An Introduction to Bing Ads


October 3, 2016


Pay Per Click


Marketing Professionals

Anyone engaging in pay per click (PPC) marketing should be familiar with Google AdWords, and the basics of running a search marketing campaign through it. Given Google’s global dominance and near-monopoly in most markets for PPC marketing, busy marketers, online or otherwise, can perhaps be forgiven for neglecting the opportunity presented by the main alternative platform for PPC marketing campaigns: Microsoft’s Bing Ads. Here, we’ll focus on this “little brother” of the search advertising world, and hopefully putting this on busy marketers’ radar for 2015 to trial PPC activity via this platform!


Bing Ads is Microsoft’s platform for running PPC campaigns on its search engine. Launched in 2009, is Microsoft’s late entry into the search engine market space. If you’ve never tried searching on Bing before, simply head to and pop in a few sample search terms, ideally related to your business or a particular service, and you can see how the search results and ads look. Take a moment to do this now, paying attention to the ads that show up for your searches. You may even see some of your competitors running ads in this space, so take note! search engine

If you’ve done the above exercise, you’ll likely have thought “aha, almost identical to Google!”

You would not be wrong in thinking this. As a late entrant to the search engine space, Bing has borrowed heavily on established conventions from Google, and tends to follow trends and features here rather than leading the pack in terms of innovation. That’s not to say the good folks at Bing are not innovative, but to the untrained eye, the differences between the search engines are minimal. As this article is about Bing Ads rather than the Bing search engine itself, we will focus more on the advertising capabilities of the Bing ad platform from here on in.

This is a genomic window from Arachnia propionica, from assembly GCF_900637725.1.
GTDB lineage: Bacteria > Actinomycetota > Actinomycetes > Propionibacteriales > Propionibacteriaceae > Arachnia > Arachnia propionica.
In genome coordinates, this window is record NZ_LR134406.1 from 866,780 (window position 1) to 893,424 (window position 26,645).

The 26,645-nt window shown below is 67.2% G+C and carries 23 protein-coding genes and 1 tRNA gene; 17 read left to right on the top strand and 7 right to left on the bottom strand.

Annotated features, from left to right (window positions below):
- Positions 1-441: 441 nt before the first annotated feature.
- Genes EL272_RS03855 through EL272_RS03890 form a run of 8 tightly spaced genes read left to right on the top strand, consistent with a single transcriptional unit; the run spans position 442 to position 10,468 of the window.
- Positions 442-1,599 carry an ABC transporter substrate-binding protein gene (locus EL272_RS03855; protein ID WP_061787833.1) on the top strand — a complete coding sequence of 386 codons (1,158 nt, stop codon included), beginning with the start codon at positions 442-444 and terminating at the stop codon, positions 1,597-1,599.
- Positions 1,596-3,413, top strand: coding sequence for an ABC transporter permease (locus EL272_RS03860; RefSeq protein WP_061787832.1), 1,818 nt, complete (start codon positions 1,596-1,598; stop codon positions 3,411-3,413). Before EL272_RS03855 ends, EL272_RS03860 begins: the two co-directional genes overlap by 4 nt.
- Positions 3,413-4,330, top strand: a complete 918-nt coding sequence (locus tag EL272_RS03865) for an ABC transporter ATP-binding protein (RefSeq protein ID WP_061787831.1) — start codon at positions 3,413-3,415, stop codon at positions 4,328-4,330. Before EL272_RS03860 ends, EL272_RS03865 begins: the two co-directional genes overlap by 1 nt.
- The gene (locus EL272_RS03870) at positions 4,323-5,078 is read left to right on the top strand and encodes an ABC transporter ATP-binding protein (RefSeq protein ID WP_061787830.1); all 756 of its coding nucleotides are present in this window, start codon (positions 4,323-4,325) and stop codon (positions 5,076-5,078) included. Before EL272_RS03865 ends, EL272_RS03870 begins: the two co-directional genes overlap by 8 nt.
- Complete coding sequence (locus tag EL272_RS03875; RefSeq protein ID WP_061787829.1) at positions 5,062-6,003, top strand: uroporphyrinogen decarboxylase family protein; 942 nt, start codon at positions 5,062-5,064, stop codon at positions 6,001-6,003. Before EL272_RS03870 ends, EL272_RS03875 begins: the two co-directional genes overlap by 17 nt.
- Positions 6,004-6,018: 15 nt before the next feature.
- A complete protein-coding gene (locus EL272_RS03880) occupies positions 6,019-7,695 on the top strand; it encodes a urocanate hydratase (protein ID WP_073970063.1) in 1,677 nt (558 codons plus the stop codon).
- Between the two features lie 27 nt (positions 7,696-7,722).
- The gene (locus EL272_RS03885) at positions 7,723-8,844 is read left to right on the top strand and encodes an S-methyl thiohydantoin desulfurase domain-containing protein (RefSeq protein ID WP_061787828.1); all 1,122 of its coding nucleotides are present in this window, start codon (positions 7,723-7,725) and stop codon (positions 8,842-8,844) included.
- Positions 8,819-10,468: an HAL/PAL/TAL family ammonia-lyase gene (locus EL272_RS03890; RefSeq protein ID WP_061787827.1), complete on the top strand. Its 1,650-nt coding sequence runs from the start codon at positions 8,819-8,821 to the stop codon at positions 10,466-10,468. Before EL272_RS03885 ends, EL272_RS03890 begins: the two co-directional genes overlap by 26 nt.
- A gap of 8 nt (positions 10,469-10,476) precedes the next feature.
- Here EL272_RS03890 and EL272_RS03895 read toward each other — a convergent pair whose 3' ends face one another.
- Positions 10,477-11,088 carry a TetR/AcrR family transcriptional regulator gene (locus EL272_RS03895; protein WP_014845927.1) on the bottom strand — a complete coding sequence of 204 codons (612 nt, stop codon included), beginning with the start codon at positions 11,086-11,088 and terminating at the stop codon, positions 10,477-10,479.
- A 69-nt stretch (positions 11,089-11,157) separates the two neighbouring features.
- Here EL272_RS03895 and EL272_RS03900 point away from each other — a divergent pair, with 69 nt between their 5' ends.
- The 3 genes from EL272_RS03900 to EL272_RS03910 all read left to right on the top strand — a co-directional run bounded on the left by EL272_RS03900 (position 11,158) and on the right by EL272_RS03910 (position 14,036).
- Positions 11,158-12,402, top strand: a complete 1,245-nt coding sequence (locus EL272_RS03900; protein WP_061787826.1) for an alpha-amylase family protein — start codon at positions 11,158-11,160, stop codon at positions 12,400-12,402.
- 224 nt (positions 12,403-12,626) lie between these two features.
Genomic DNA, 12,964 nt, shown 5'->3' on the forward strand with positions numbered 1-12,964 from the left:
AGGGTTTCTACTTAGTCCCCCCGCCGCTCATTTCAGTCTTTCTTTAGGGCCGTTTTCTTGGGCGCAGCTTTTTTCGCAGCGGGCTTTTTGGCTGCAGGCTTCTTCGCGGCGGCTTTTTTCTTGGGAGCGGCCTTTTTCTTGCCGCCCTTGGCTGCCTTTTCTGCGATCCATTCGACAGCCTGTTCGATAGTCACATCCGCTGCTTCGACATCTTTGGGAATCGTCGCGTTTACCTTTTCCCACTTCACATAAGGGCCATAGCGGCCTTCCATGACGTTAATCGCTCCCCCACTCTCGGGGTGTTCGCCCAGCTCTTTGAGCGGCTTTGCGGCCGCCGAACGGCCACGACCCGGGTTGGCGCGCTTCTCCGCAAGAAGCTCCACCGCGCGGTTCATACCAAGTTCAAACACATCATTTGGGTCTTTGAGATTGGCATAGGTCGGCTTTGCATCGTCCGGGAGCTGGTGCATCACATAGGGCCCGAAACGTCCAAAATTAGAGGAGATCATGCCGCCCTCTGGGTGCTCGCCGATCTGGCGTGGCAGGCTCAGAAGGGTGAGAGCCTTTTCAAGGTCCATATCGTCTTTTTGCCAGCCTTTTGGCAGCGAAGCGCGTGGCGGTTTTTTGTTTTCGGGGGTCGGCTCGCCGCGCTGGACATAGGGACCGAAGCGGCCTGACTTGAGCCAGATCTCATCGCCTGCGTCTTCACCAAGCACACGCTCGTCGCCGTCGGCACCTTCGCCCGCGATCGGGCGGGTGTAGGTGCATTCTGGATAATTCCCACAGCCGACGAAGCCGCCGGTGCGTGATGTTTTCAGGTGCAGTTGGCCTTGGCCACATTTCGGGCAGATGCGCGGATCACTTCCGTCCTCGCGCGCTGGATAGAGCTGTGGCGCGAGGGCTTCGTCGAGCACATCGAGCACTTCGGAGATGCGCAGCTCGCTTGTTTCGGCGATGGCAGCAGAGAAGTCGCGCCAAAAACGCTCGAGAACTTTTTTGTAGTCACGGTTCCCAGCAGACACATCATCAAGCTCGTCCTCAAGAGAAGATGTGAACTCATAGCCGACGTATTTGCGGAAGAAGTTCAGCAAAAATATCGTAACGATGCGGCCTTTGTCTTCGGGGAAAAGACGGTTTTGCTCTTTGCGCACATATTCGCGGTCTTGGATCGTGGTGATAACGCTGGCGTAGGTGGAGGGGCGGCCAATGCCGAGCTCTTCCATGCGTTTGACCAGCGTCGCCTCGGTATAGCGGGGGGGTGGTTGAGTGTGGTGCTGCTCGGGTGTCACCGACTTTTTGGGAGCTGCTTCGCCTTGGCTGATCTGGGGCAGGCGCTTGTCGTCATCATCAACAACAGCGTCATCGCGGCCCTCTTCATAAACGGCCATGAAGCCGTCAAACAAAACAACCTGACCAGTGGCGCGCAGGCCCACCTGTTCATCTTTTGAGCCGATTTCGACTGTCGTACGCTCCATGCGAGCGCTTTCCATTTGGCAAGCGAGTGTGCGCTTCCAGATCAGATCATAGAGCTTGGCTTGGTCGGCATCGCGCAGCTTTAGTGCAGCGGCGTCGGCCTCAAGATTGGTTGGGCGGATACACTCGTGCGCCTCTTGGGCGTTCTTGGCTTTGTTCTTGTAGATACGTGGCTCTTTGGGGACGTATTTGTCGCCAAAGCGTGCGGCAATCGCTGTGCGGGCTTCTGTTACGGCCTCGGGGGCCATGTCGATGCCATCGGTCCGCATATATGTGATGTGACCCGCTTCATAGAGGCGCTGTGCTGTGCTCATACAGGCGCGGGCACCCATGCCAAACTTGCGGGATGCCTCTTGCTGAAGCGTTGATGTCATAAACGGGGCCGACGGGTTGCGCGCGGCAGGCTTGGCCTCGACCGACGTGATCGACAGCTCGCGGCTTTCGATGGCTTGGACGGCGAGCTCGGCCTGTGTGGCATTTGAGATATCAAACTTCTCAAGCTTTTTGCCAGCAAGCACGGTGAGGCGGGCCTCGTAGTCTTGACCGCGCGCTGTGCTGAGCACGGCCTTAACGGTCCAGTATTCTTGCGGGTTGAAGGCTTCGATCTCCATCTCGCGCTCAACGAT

In 2014, searches on the Bing network accounted for almost 19.5% of all searches in the US. Outside of the US, however, this falls to between roughly 5-10% of searches in non-US markets. Percentage-wise that’s quite low, but volume-wise that’s still a hefty chunk of searches happening on Bing. The bottom line on answering this particular question is: Based on these stats, namely if roughly 5-10% of potential searchers for your business are using Bing, then why are you neglecting advertising in this space?!

If that stat alone is not enough to convince you of Bing’s merits, an ad created in the Bing Ads platform can show across other platforms thanks to the Yahoo-Bing search alliance. This means ads will be displayed on, Yahoo searches and partner sites. In addition, Bing is the default search engine option on Microsoft products and services, such as Windows Phones and Tablets, Xbox Live, Internet Explorer and smart search on Windows 8.1 and above.

When you factor that there will always be a cohort of users that never change such default settings, you can see how Bing has made inroads into the search market space, and particularly with a potential older demographic that may not be as tech-savvy when it comes to switching browsers or default settings. This last point may be of particular relevance to anyone pitching their services or products to an older audience.